Generally, backlinks from other real, high-quality websites improve your backlink profile in the eyes of search engines. But if your site gets spammy backlinks from harmful websites or obtains links through payment to publishers, it can adversely impact your rankings. Paying for links goes against Google’s and other search engines’ terms of service.
Accruing toxic links can occur even if you follow the best link-building strategies for improving your site’s SEO. For example, you could fall prey to a negative SEO attack when someone else—usually a competitor—purchases toxic backlinks for your domain to undermine your backlink profile.
A backlink audit can help identify negative SEO attacks and surface toxic or paid links. Once identified, you can disavow your harmful links on Google and other search engines.
Tools for backlinks audits
While Google Search Console and other free tools can reveal a sampling of your backlinks, conducting a thorough backlink audit requires a tool capable of internet-wide crawling, akin to search engines. Unfortunately, these tools often come with a hefty price tag.
Here are three popular options:
Ahrefs is a multipurpose SEO tool, but its primary focus is backlinks—even its name is a nod to the HTML for a link, beginning with <a href=“yourlinkhere.com”>.
It offers arguably the most comprehensive array of backlink audit features, including an overall profile view, filter features, broken backlink reports, competitor reports, and their proprietary 1–100 Domain Rating (DR) score, which has become an industry standard as a shorthand for the quality of backlink profiles.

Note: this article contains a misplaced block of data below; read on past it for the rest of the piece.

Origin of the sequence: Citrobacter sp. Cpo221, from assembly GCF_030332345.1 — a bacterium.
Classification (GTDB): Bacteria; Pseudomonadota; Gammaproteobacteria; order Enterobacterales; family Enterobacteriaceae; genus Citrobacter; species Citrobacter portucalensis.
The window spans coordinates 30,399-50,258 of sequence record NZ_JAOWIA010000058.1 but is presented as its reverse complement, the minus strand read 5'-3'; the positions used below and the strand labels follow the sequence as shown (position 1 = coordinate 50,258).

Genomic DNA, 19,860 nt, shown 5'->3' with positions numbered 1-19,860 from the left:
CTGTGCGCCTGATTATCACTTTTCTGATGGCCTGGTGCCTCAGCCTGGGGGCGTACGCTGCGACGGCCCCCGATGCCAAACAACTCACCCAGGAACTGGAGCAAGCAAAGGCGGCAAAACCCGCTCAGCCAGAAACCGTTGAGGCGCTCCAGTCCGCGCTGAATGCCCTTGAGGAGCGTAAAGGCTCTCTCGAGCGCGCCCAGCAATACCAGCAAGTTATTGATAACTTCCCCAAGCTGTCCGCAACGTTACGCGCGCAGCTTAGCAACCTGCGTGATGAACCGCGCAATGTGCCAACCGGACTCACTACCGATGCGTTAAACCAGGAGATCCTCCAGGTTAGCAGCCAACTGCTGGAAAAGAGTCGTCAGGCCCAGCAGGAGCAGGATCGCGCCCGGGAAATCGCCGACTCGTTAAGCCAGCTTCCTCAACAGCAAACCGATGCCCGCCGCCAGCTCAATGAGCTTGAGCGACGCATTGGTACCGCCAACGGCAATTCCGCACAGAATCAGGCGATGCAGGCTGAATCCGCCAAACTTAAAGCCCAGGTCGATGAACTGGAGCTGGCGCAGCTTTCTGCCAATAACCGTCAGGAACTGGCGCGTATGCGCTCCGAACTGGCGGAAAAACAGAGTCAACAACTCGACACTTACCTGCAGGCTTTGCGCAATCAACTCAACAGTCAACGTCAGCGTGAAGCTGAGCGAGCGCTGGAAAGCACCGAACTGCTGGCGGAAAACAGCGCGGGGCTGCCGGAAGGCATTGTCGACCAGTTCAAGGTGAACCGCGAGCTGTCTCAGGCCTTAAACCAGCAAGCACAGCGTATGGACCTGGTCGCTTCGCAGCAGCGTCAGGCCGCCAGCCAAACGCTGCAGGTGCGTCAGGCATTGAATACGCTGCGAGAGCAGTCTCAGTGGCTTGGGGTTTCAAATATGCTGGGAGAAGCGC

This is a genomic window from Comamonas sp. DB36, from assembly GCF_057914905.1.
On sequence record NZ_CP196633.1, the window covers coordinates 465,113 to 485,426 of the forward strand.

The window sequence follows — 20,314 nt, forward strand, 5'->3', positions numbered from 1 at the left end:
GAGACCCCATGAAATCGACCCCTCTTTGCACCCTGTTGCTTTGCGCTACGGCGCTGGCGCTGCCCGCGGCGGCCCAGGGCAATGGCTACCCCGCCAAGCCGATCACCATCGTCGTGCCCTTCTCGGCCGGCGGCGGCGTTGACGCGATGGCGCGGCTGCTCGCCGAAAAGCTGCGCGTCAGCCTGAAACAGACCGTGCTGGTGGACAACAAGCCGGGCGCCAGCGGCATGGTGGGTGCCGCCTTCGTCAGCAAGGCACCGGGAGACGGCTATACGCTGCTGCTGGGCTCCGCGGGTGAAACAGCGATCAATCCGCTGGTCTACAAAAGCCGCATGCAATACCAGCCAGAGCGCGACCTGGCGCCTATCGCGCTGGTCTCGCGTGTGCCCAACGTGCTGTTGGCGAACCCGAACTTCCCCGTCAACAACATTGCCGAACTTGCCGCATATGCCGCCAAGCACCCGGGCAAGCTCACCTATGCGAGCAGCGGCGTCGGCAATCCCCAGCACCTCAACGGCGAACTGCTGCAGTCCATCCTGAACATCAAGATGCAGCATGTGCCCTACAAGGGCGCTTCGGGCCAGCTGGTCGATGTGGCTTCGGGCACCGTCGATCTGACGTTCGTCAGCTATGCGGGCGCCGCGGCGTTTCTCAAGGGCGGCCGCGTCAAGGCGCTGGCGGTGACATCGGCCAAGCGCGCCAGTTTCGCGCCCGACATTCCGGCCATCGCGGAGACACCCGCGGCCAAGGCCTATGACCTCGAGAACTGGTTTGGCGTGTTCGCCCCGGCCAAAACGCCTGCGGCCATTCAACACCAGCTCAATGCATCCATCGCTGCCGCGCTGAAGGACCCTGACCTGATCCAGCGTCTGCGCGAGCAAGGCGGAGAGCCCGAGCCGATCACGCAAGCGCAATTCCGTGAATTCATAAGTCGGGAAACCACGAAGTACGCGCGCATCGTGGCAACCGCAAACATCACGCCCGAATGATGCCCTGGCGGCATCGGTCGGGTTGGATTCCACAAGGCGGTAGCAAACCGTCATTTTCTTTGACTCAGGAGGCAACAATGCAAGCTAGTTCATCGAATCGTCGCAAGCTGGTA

Best for: SEO professionals and marketers with intermediate-level SEO knowledge.
Pricing: Starts at $99 per month.
Semrush is the best-known SEO tool, renowned for its extensive feature set that spans comprehensive SEO analysis, digital ads monitoring, social media analytics, and more.
Unlike other tools that require you to review multiple reports to prepare your backlink audit, Semrush has a one-click backlink audit tool that automatically compiles and surfaces relevant backlink information.
Best for: Marketers managing multiple marketing channels, including SEO.
Pricing: Starts at $129 per month.
Moz’s features for backlink audits aren’t quite as robust as the other SEO tools listed here. Still, it has a reliable link checker, an easy-to-use interface, and a proprietary Domain Authority (DA) score for summarizing backlink profiles. It offers a more accessible starting price and free tool options, such as its Link Explorer.
Best for: Marketers with beginner SEO knowledge.
Pricing: Starts at $69 per month.
How to do a backlink audit
- Select your tool
- Benchmark your link profile
- Scan for opportunities
- Scan for broken and lost links
- Scan for toxic links
- Summarize action items
Executing a backlink audit is pretty straightforward. Depending on your SEO experience and the size of your site, it can take between one and twenty hours to complete. Here are the steps:
1. Select your tool
2. Benchmark your link profile
Using your backlink audit tool, review and note the following about your link profile:
- Domain Authority/ranking score
- Total links
- Total referring domains